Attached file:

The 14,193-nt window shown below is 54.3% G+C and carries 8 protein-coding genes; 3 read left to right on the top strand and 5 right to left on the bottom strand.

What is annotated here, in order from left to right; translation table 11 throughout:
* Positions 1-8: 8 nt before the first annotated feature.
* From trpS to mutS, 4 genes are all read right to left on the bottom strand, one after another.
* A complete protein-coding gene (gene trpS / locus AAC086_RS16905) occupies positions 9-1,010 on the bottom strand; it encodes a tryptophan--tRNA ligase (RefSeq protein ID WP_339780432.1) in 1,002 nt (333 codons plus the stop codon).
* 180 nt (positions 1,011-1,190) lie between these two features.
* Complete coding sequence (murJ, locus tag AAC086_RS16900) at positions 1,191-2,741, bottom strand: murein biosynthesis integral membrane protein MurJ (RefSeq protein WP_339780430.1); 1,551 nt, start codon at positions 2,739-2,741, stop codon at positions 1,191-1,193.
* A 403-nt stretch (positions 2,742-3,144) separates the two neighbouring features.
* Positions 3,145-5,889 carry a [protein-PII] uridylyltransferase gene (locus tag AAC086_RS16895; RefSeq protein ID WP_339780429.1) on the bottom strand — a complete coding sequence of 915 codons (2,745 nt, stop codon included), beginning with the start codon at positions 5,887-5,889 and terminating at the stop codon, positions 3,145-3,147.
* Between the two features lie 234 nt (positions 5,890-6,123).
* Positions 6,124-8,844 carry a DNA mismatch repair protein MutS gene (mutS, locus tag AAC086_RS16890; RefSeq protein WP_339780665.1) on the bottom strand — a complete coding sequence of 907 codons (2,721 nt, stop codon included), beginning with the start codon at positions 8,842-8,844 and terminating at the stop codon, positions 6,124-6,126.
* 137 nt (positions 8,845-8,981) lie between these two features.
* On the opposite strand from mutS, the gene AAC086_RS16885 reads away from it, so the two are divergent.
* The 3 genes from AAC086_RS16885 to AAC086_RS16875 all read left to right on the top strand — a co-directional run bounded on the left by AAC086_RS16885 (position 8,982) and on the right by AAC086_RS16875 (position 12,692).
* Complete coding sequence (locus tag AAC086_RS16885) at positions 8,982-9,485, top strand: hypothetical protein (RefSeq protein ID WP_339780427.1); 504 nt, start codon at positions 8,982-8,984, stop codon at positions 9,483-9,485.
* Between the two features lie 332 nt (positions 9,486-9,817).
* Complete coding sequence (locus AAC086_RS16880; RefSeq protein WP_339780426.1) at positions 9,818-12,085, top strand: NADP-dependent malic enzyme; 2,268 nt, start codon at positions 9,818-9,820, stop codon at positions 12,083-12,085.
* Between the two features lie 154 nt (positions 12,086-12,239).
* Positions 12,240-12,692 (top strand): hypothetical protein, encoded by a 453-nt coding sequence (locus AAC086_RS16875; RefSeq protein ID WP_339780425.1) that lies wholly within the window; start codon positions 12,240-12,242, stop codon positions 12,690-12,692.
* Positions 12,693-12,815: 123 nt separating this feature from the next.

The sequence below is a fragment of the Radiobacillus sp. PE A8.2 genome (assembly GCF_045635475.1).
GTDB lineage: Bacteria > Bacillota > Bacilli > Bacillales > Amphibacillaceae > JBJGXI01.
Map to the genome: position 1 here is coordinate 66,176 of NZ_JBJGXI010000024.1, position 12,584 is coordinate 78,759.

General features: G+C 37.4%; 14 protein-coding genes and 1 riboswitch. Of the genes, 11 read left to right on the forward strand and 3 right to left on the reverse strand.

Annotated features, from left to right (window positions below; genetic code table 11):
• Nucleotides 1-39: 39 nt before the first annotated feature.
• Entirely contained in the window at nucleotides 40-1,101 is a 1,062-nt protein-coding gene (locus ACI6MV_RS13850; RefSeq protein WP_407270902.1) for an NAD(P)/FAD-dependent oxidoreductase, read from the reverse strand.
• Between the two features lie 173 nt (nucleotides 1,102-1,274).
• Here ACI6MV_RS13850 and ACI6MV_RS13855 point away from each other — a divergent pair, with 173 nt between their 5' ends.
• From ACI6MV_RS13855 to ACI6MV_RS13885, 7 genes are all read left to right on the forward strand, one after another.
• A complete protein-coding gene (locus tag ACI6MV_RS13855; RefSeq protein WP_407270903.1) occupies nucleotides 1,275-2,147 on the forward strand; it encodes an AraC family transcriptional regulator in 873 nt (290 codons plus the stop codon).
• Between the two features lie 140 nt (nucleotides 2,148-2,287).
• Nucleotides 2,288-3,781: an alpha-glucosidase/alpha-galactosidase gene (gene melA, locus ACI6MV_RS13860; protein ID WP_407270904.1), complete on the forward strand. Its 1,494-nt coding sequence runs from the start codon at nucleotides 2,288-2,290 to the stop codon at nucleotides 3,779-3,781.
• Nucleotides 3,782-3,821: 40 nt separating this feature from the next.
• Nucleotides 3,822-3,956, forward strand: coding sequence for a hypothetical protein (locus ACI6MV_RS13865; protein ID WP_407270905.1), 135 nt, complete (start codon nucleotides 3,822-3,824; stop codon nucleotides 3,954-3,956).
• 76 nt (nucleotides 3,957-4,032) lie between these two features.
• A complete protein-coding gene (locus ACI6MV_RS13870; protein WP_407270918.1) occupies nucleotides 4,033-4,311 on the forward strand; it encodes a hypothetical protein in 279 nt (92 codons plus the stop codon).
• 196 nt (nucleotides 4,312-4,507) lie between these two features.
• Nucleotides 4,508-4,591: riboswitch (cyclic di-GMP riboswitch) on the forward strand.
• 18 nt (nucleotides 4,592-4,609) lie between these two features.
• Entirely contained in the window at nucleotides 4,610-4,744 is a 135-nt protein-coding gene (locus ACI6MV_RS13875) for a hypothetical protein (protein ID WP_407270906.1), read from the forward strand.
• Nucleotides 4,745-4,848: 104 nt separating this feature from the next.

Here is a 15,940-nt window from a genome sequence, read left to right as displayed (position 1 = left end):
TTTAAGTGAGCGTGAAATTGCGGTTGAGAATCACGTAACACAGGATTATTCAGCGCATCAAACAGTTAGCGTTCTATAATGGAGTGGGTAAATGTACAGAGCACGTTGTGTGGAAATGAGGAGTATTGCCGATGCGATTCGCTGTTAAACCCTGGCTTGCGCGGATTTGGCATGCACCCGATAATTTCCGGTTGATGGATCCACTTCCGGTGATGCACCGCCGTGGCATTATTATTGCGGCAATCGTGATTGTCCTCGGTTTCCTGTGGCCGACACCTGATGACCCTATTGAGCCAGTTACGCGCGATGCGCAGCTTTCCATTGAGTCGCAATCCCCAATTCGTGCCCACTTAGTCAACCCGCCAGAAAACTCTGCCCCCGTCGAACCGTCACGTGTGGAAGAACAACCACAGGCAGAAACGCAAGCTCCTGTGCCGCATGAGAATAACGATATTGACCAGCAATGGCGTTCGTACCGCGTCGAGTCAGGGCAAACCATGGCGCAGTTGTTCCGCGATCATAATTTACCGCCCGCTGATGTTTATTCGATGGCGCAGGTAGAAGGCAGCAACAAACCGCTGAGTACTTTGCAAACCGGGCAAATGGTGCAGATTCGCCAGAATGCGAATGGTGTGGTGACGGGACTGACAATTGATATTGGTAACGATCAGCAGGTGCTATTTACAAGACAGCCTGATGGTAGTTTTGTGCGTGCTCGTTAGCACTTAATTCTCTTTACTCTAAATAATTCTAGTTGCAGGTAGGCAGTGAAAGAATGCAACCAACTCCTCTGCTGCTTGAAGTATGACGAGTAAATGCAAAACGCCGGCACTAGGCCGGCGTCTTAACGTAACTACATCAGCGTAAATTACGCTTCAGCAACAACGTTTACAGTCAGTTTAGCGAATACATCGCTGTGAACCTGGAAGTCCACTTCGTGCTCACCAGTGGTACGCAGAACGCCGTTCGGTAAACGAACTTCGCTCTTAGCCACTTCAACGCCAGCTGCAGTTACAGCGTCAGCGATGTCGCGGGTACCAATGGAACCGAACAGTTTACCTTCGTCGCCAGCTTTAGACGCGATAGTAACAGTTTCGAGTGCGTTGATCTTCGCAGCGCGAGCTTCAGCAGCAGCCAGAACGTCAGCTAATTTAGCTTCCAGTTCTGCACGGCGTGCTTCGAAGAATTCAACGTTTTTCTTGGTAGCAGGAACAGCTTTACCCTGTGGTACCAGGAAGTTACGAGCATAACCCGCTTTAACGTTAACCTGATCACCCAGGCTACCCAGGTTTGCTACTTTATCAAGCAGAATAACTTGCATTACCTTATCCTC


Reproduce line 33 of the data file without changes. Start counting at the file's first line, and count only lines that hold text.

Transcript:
• Nucleotides 2,288-3,781: an alpha-glucosidase/alpha-galactosidase gene (gene melA, locus ACI6MV_RS13860; protein ID WP_407270904.1), complete on the forward strand. Its 1,494-nt coding sequence runs from the start codon at nucleotides 2,288-2,290 to the stop codon at nucleotides 3,779-3,781.